Waymon Cox
Crater of Diamonds State Park
Crater of Diamonds Search Field

Greetings from Crater of Diamonds State Park! Over the next few weeks, travelers across the country will be making plans for spring break travel, and many will choose to visit Crater of Diamonds State Park. Spring break can be a great time to visit Arkansas’s diamond site, and the following tips can help you make the most of your diamond-searching adventure!

People walking to the search field at Crater of Diamonds State Park

One of the first considerations for a spring break visit to the Crater of Diamonds is the best time to come. The park opens daily at 8 a.m. With only a few days to spend, spring break visitors often arrive at the park early in the morning to make the most of their time here. The parking lot typically fills up fast, so the earlier you arrive, the better choice of parking you will have.

Many visitors like to make a preview visit before they actually search. The diamond search area closes at 4 p.m. daily and park buildings close at 5 p.m. Paid admission is required to enter the diamond search area, but you can check out our Visitor Center, gift shop, and museum free of charge. If you arrive in town the afternoon before you plan to search, check out the museum in our Visitor Center to learn why diamonds can be found here, how they were first discovered, and what they look like before you search.

Searching for diamonds at Crater of Diamonds State Park

Another consideration is what equipment to bring for diamond searching. While the park offers sifting screens, buckets, shovels, and more for rent, visitors are welcome to bring their own tools to search with. Many visitors build simple screens at home or purchase premade screens from town. If you plan to search for diamonds over multiple days, buying or building your own screens can save money in the long run and save time over waiting in line to rent from the park.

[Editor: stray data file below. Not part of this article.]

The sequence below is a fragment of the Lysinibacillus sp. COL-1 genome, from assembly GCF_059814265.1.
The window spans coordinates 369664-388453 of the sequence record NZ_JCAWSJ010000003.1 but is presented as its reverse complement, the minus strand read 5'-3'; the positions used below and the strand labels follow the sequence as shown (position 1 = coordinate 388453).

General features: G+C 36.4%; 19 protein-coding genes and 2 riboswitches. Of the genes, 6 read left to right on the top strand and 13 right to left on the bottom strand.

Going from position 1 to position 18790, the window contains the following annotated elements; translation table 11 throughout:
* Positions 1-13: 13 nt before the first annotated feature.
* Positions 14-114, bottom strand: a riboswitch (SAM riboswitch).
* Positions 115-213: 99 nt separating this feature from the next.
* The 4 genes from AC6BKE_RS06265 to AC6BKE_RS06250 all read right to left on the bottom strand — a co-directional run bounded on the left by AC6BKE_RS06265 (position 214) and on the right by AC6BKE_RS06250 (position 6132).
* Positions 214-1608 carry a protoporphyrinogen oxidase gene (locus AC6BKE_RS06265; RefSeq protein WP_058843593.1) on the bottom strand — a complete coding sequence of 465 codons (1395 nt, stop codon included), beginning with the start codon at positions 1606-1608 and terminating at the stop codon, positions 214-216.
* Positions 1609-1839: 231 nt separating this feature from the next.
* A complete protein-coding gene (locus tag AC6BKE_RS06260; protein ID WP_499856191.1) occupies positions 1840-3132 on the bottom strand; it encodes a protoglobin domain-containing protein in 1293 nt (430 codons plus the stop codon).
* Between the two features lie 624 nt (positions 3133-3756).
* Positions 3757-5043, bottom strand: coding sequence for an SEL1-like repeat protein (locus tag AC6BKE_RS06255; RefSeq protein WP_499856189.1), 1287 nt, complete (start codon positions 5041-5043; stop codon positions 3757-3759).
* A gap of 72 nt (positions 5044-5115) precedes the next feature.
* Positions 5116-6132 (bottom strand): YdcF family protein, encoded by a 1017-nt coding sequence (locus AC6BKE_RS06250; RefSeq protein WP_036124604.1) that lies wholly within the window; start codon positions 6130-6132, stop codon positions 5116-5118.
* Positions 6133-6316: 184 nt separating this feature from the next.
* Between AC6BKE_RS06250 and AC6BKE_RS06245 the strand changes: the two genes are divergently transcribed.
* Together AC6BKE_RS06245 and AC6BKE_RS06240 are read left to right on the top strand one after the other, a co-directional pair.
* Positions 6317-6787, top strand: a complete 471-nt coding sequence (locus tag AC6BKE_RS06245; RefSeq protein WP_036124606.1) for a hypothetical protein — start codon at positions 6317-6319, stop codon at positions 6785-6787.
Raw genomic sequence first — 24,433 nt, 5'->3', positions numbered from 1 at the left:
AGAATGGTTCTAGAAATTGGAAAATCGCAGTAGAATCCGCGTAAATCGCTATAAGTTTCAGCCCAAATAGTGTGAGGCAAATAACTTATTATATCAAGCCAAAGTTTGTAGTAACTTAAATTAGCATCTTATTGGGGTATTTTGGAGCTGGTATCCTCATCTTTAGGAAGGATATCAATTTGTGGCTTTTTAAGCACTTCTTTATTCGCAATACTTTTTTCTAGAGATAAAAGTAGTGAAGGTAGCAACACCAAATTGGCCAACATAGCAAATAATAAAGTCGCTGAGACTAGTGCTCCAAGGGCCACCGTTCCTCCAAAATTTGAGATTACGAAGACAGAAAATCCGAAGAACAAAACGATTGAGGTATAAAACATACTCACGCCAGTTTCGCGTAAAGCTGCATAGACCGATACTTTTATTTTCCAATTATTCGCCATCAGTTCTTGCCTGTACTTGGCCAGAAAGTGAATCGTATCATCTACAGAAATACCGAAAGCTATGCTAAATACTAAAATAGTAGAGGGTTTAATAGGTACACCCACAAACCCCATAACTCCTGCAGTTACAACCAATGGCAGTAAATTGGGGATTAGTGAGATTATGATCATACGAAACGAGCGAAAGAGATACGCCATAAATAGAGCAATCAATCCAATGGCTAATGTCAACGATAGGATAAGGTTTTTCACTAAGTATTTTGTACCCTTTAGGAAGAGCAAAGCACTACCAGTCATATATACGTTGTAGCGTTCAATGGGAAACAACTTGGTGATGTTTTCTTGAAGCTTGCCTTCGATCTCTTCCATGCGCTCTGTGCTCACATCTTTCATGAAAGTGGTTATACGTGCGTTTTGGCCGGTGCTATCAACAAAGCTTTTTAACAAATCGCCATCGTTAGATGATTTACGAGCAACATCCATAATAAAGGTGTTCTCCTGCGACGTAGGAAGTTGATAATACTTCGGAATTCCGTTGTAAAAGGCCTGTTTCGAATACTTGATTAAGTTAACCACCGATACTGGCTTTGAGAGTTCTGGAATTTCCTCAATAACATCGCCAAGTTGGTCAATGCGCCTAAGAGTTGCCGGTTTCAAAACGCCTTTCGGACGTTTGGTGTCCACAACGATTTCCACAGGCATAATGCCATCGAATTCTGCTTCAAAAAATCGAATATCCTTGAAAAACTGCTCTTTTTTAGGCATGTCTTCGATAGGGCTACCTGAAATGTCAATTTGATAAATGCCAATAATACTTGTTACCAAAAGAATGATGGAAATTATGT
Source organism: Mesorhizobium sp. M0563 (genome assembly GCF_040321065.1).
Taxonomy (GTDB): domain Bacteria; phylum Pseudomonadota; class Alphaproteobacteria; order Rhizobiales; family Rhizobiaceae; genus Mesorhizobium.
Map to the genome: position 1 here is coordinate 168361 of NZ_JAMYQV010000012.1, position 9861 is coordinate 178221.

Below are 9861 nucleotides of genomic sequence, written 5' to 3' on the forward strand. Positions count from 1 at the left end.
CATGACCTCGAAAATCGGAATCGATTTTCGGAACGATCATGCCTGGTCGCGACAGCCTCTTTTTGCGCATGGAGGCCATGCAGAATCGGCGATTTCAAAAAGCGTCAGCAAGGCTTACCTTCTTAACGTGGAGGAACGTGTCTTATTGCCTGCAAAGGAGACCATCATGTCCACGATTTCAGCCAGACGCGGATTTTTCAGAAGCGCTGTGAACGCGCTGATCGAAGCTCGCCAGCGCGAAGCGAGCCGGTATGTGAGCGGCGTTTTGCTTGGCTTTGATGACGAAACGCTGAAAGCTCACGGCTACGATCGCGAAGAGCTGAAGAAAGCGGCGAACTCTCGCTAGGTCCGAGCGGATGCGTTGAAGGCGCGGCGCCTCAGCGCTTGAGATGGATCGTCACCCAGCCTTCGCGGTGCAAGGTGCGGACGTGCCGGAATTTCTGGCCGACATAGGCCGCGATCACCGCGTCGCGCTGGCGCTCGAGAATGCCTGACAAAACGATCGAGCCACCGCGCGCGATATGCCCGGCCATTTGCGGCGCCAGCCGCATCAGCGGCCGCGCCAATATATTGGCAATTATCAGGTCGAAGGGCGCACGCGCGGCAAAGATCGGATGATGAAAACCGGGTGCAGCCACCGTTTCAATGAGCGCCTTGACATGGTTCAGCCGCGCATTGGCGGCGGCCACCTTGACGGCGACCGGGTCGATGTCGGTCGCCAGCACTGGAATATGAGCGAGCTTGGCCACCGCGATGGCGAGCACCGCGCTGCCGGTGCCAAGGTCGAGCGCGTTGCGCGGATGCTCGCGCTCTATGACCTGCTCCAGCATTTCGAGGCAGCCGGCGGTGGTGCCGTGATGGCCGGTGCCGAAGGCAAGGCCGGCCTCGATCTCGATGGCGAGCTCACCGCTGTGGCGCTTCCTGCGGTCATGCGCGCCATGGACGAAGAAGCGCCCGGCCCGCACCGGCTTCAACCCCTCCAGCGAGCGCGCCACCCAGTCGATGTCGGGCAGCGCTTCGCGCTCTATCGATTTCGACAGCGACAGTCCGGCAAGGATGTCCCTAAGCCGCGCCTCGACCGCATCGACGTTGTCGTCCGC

An additional way to plan ahead for a springtime visit to the Crater of Diamonds is to learn the differences between diamonds and other rocks and minerals found here. Park staff offers free rock and mineral identification at the Diamond Discovery Center, but the wait for identification may be longer during busy spring break days. Instead, learn some of the key differences between diamonds and other rocks and minerals to help narrow down your search.

Diamonds from the Crater are usually small – about the size of a matchhead, on average. They may be white, brown, or yellow in color. They are typically clear enough to see into, but not straight through. Most distinctly, diamonds from here have a smooth, rounded surface and bright, metallic shine. Check for these characteristics when inspecting your finds. If something does not match this description, it probably isn’t a diamond.

Searching for diamonds at Crater of Diamonds State Park

Other minerals commonly mistaken for diamonds include quartz, calcite, barite, jasper, and mica. By studying rock and mineral field guides or consulting educational resources at the park, you can learn to tell the difference between these various minerals and diamonds. If you still have questions about your finds, our park staff can give you a better idea of what you have.

After visiting Crater of Diamonds State Park, you can continue the experience of searching for diamonds at home! Each park visitor is allowed to take up to five gallons of sifted gravel home per day to search for diamonds later. Dirt may not be removed from the diamond search area. About half of all diamonds registered at the park are found by visitors who take their sifted gravel home!

We look forward to hosting thousands of visitors at the Crater of Diamonds each spring. If you plan to visit us this spring, we hope you’ll have an exciting and rewarding experience, regardless of whether you find a diamond or not!